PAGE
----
Modern, high-end cars require almost 100 electronic control units (ECUs). Each ECU (Fig. 1) is powered from the car battery through a front-end buck converter. Back-end point-of-load (POL) buck converters, in turn, power the ECU’s smart loads (MCU, CAN, I/Os) with the low voltages required by each. These back-end voltage regulators must be small, adhere to tight safety standards, operate with low input voltages across a wide range of temperatures, and minimize radio frequency interference (RFI) while exhibiting high accuracy, high efficiency, and high reliability.
1. An electronic window control unit is an example of a type of ECU that’s powered through a front-end buck converter.
ECUs in the Car
ECUs are small computing modules that control most of the systems in a modern car. Accordingly, the on-board power electronics need to use minimal space. ECUs are connected via a controller area network (CAN) to control the car's engine, power windows, brakes, airbags, lights, entertainment system, steering functions, and more.
Powering the ECU
The block diagram of a typical ECU is shown in Figure 2. A front-end high-voltage buck converter (HV BUCK) interfaces directly to the car battery to power the MCU. Its output voltage is then distributed to the other ECU’s electronic loads via dedicated low-voltage POL buck converters (LV BUCK). ECUs pack a lot of electronics in a small space.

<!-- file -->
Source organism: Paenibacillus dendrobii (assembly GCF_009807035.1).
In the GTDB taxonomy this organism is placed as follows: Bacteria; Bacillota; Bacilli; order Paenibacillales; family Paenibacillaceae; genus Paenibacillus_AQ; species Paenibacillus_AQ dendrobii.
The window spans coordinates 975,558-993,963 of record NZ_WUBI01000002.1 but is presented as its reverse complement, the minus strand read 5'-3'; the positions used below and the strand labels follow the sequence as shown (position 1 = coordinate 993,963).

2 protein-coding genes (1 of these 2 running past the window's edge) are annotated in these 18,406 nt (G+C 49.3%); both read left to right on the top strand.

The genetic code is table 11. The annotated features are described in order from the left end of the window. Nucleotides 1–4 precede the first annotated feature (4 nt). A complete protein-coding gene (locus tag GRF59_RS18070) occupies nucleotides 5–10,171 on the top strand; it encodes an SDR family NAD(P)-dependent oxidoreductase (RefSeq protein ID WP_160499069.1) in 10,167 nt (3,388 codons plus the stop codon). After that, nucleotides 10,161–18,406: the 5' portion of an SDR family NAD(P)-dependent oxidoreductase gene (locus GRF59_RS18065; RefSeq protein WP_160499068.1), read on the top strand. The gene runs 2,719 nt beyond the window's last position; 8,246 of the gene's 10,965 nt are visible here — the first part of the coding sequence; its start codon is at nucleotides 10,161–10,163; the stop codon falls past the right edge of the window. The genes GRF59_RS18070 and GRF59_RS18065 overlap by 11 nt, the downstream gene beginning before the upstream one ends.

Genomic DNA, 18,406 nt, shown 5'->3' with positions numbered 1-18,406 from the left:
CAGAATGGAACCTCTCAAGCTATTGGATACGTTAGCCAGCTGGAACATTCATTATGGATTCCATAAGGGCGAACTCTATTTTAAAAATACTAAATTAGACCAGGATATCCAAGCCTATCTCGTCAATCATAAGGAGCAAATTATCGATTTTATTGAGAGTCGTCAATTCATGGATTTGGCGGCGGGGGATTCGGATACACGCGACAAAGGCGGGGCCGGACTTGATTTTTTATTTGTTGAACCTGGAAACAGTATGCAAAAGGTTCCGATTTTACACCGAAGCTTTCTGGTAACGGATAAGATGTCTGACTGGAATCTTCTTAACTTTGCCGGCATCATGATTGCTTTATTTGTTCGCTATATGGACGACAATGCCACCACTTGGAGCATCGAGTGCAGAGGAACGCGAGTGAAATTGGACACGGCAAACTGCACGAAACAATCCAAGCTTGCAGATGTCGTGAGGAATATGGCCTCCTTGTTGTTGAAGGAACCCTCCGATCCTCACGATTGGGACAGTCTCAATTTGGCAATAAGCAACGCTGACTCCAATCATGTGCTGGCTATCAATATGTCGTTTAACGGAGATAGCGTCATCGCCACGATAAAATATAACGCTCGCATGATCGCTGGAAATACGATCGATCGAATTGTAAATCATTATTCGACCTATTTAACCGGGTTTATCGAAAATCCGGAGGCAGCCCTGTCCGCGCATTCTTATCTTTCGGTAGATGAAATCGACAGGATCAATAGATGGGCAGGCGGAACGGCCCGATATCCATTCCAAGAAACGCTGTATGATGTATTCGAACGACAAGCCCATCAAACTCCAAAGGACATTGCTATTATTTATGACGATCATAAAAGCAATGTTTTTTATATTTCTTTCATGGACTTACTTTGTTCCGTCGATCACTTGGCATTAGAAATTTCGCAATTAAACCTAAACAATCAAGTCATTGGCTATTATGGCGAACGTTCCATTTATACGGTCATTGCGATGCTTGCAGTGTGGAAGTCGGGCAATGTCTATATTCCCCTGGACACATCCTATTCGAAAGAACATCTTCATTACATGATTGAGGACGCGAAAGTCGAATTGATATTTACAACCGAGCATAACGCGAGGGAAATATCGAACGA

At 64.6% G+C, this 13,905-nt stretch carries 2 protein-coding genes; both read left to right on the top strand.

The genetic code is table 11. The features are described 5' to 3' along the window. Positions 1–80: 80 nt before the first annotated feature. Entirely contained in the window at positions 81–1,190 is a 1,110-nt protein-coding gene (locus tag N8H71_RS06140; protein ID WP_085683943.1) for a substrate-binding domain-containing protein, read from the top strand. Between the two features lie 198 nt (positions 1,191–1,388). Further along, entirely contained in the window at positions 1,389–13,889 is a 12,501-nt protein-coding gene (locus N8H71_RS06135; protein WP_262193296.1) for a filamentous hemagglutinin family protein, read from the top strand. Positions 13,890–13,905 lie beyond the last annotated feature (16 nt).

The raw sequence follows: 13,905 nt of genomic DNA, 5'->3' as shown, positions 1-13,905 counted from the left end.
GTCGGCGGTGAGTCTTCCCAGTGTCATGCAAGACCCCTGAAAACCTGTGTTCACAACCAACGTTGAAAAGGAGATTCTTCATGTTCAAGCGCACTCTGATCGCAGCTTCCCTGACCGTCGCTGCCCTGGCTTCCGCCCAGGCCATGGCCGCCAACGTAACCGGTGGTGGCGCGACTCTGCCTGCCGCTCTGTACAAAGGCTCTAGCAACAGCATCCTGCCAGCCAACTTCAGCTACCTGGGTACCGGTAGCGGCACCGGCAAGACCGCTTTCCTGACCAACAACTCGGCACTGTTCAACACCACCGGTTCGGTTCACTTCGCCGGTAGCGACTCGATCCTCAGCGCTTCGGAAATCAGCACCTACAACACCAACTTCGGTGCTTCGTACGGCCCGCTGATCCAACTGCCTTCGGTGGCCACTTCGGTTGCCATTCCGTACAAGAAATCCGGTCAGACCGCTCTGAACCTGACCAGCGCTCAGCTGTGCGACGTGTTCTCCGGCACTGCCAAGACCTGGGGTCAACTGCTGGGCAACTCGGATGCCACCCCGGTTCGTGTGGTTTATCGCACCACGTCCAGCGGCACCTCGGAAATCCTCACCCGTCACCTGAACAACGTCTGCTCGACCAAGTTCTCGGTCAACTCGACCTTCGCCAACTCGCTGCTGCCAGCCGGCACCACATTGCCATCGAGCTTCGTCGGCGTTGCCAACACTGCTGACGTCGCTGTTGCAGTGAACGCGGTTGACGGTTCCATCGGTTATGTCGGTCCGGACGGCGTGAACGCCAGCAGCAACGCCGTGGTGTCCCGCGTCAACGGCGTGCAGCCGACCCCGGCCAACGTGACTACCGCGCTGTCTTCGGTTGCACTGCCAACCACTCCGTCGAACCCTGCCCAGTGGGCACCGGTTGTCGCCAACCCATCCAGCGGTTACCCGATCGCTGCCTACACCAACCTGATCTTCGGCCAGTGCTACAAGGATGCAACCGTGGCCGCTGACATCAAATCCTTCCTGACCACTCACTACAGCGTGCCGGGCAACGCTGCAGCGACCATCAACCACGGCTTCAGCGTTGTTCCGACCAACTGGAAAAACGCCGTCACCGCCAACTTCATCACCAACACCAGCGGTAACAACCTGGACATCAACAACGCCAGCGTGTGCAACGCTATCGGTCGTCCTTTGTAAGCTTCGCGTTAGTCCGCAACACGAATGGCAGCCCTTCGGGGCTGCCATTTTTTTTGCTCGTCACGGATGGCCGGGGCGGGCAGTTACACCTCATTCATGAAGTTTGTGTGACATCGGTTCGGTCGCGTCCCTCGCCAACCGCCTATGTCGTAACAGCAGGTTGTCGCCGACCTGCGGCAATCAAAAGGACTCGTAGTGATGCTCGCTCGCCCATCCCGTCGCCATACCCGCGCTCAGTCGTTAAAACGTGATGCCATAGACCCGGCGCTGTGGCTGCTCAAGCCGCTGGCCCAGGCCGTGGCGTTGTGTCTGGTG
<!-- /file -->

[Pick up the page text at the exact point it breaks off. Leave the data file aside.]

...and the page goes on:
2. Here’s a block diagram of a typical ECU.
The Automotive Environment
The automotive environment is harsh, with wide swings in temperature and humidity, and constant exposure to chemical, radiative, and mechanical stresses. In this environment, functions like radio and other sensitive electronics must still correctly function. The switching regulators in the car must operate without adding electromagnetic pollution to this environment. They must also operate efficiently to reduce ECU heat generation, improving reliability.
Low Input and Output Voltage
The electronic loads in automobiles are designed with dense, submicron process technologies that require very accurate and very low voltages for operation. Depending on the process utilized, the ICs require diverse input voltages, from sub-1-V up to a few volts. Accordingly, the LV BUCK feeding these loads must operate with low input voltages from the HV BUCK, while delivering a regulated output that while low, covers a wide range of values.
Meet Automotive Standards
It can be difficult to find a single voltage regulator that meets all of the stringent requirements of automotive ECUs. These buck converters must be designed from the ground up to perform in an automotive environment. A low-input supply voltage poses the first challenge, as the LV buck internal circuitry must operate with little headroom.
Such a challenge is addressed with special low-voltage IC design techniques. High-frequency switching avoids AM-band RFI. Spread-spectrum modulation can further reduce EMI to help designs comply with stringent EMI standards such as CISPR25. Digital outputs reporting fault conditions to the supervisor systems are necessary to maximize system reliability.